Buying a first home: 7 steps to follow

Buying a first home: 7 steps to follow
National Bank Home, Personal Home, Personal

Thinking about becoming a homeowner, but wondering where to start to make it happen? This five-minute read sums up the steps to take to achieve your goal.

1. Calculate your borrowing capacity

By analyzing your financial situation, your financial institution can help you calculate your borrowing capacity. You can also do this yourself by using a calculation tool.

2. Determine your down payment

Calculate the initial amount you’ll put down when the loan is granted.

Why make a down payment?

The down payment reduces the loan amount and the interest paid in your payments.
Before deciding on the down payment, you should assess your needs and budget.

How much will you put down?

Can you put down at least 20% of the purchase price? If your down payment amounts to 20% or more of the purchase price of your home, you may be eligible for a conventional loan and could save on mortgage insurance costs.
Is 20% of the purchase price beyond your budget? In cases where mortgage financing represents more than 80% of the value of the property, banks are required by law to obtain mortgage loan insurance coverage from the Canada Mortgage and Housing Corporation (CMHC) or Genworth Canada. In such cases, a mortgage loan insurance premium would be charged and could be added to the amount being financed.1 The smaller the down payment, the higher the premium.

How can I get the money for my down payment?

The down payment could come from your cash savings, investments, a gift, an inheritance or even your RRSP funds.
Have you thought about the Home Buyers’ Plan2 (HBP)? It’s a federal government program designed to make the purchase of a home more accessible to the average household. If you have registered investments (RRSP), you could take advantage of the Home Buyers’ Plan and withdraw up to $25,000 from your RRSP to use as a down payment.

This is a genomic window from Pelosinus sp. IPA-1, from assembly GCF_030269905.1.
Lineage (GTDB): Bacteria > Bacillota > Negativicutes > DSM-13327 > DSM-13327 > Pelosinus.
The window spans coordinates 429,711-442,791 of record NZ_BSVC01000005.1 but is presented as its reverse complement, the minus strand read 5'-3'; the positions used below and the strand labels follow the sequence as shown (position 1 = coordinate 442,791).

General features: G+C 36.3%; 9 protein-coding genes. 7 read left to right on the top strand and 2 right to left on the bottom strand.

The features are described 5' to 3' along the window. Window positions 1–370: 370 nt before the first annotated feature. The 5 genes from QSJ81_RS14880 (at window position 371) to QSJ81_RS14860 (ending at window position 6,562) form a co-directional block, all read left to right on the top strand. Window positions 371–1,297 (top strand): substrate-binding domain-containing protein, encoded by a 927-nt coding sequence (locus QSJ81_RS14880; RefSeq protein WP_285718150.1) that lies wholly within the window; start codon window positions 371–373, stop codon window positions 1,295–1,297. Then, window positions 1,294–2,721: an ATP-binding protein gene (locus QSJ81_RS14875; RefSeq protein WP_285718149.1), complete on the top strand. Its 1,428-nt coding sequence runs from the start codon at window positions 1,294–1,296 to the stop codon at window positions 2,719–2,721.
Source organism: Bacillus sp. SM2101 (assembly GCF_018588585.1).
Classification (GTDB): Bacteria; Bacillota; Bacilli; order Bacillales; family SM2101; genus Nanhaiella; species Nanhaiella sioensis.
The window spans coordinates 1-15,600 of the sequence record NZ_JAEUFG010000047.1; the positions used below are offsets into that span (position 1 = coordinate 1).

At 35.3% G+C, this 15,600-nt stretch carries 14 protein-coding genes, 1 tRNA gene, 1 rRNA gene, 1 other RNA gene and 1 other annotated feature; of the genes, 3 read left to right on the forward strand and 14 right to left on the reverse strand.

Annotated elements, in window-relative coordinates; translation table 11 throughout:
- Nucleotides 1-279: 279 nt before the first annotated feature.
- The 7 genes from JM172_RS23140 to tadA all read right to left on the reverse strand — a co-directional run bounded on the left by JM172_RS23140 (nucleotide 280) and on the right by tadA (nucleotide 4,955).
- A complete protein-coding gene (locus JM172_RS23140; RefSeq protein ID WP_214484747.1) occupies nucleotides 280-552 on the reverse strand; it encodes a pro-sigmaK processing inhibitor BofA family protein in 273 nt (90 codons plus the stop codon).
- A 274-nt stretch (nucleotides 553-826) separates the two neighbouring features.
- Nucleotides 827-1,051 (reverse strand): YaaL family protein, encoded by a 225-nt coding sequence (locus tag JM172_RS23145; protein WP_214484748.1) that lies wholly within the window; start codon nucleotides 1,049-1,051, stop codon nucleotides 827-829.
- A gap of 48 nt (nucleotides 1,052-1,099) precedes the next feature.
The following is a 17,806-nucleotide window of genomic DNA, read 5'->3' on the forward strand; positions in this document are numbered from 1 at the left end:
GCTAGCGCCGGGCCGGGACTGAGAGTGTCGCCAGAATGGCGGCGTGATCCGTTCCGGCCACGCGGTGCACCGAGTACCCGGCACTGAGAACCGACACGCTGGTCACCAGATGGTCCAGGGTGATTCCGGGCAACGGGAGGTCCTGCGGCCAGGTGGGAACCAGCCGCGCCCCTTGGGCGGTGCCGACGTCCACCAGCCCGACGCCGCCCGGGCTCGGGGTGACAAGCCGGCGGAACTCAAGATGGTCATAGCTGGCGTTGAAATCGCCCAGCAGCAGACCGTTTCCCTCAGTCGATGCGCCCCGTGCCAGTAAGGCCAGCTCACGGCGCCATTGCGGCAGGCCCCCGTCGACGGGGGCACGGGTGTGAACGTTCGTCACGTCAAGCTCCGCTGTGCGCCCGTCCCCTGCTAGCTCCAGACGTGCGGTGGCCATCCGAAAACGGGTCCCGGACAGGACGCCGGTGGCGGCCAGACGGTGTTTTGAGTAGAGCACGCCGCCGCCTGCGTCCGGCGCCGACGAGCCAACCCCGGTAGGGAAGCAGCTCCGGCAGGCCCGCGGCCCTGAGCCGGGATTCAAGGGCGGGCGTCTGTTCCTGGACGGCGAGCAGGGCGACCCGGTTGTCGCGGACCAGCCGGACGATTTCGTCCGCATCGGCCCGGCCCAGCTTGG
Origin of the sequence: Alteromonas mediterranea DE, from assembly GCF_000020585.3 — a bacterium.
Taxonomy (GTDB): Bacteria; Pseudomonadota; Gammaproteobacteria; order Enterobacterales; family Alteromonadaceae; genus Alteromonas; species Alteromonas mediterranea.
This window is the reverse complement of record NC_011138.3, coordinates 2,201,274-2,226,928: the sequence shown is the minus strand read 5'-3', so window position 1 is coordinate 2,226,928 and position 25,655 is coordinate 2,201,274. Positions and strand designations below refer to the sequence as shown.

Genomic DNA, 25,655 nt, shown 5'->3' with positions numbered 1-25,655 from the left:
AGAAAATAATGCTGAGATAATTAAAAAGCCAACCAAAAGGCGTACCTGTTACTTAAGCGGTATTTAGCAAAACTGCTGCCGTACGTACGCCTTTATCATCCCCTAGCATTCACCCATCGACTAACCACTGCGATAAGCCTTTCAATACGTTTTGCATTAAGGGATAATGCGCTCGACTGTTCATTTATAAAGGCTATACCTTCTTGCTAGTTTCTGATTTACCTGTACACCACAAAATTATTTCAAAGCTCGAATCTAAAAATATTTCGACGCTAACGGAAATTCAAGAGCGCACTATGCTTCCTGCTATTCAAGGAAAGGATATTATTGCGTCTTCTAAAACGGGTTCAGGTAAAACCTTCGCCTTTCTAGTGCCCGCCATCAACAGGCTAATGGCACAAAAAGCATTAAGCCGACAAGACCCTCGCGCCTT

• Withdrawal is not taxable.
  • You must start repaying your RRSP in the second year following the withdrawal.
  • You have 15 years to repay what you withdrew.

Don’t have $25,000 in your RRSP but still want to take advantage of the Home Buyers’ Plan? An RRSP loan3 could help you—talk to your advisor about it.

3. Plan for additional costs

You need to plan for certain additional expenses when buying a home. Here are a few to consider:

Mortgage transaction fees

Property taxes

  • Municipal and school taxes
  • Quebec real estate transfer tax (“Welcome Tax”)
  • Adjustment for property taxes prepaid by the seller

Other expenses

  • Moving fees
  • Home insurance
  • Home improvement (painting, interior decorating, etc.)
  • Utilities (electricity, heating, etc.)

4. Request a mortgage pre-approval

In order to enhance your negotiating power and the credibility of your offer, before beginning your search, ask your advisor for a mortgage pre-approval. The mortgage pre-approval helps you establish your borrowing capacity, determine the mortgage amount for which you qualify, and guarantee an interest rate for 90 days. It can even give you a range of affordable home prices to make your house hunting easier.

Everything’s better with the right tools and advice. Learn about mortgage pre-approvals in 30 seconds:

5. Find your home

You can now start looking. What kind of home do you want? Would you like to live in the city or the country? Do you want to buy a new construction or an existing home? These are some of the important questions you’ll have to answer.
You can do your own research or contact a real estate agent who can help you in your search for an existing home. If you’re looking to buy a new home, you’ll have to deal directly with the builder (or the builder’s sales staff).